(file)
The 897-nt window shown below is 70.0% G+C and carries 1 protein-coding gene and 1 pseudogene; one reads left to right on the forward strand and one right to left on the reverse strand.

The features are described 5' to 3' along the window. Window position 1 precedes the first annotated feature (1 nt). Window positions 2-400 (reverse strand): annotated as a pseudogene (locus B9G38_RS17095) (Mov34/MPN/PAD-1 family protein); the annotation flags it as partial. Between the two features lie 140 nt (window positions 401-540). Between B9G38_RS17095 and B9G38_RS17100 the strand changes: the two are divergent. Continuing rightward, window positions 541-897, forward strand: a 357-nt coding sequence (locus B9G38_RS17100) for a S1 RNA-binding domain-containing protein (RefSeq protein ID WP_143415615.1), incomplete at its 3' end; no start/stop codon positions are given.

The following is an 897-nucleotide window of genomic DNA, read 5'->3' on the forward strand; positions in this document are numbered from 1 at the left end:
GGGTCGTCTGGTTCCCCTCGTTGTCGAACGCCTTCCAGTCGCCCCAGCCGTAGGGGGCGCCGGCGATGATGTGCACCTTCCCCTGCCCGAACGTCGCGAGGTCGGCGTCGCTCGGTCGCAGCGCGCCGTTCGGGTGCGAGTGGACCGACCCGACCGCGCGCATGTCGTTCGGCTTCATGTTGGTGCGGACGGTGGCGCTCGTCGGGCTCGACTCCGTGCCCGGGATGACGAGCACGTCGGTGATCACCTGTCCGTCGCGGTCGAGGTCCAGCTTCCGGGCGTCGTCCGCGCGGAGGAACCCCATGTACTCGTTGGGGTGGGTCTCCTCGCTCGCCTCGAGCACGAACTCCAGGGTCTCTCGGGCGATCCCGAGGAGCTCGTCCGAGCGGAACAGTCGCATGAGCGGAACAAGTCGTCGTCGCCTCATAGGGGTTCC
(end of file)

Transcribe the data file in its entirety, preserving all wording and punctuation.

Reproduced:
The 897-nt window shown below is 70.0% G+C and carries 1 protein-coding gene and 1 pseudogene; one reads left to right on the forward strand and one right to left on the reverse strand.

The features are described 5' to 3' along the window. Window position 1 precedes the first annotated feature (1 nt). Window positions 2-400 (reverse strand): annotated as a pseudogene (locus B9G38_RS17095) (Mov34/MPN/PAD-1 family protein); the annotation flags it as partial. Between the two features lie 140 nt (window positions 401-540). Between B9G38_RS17095 and B9G38_RS17100 the strand changes: the two are divergent. Continuing rightward, window positions 541-897, forward strand: a 357-nt coding sequence (locus B9G38_RS17100) for a S1 RNA-binding domain-containing protein (RefSeq protein ID WP_143415615.1), incomplete at its 3' end; no start/stop codon positions are given.

The following is an 897-nucleotide window of genomic DNA, read 5'->3' on the forward strand; positions in this document are numbered from 1 at the left end:
GGGTCGTCTGGTTCCCCTCGTTGTCGAACGCCTTCCAGTCGCCCCAGCCGTAGGGGGCGCCGGCGATGATGTGCACCTTCCCCTGCCCGAACGTCGCGAGGTCGGCGTCGCTCGGTCGCAGCGCGCCGTTCGGGTGCGAGTGGACCGACCCGACCGCGCGCATGTCGTTCGGCTTCATGTTGGTGCGGACGGTGGCGCTCGTCGGGCTCGACTCCGTGCCCGGGATGACGAGCACGTCGGTGATCACCTGTCCGTCGCGGTCGAGGTCCAGCTTCCGGGCGTCGTCCGCGCGGAGGAACCCCATGTACTCGTTGGGGTGGGTCTCCTCGCTCGCCTCGAGCACGAACTCCAGGGTCTCTCGGGCGATCCCGAGGAGCTCGTCCGAGCGGAACAGTCGCATGAGCGGAACAAGTCGTCGTCGCCTCATAGGGGTTCC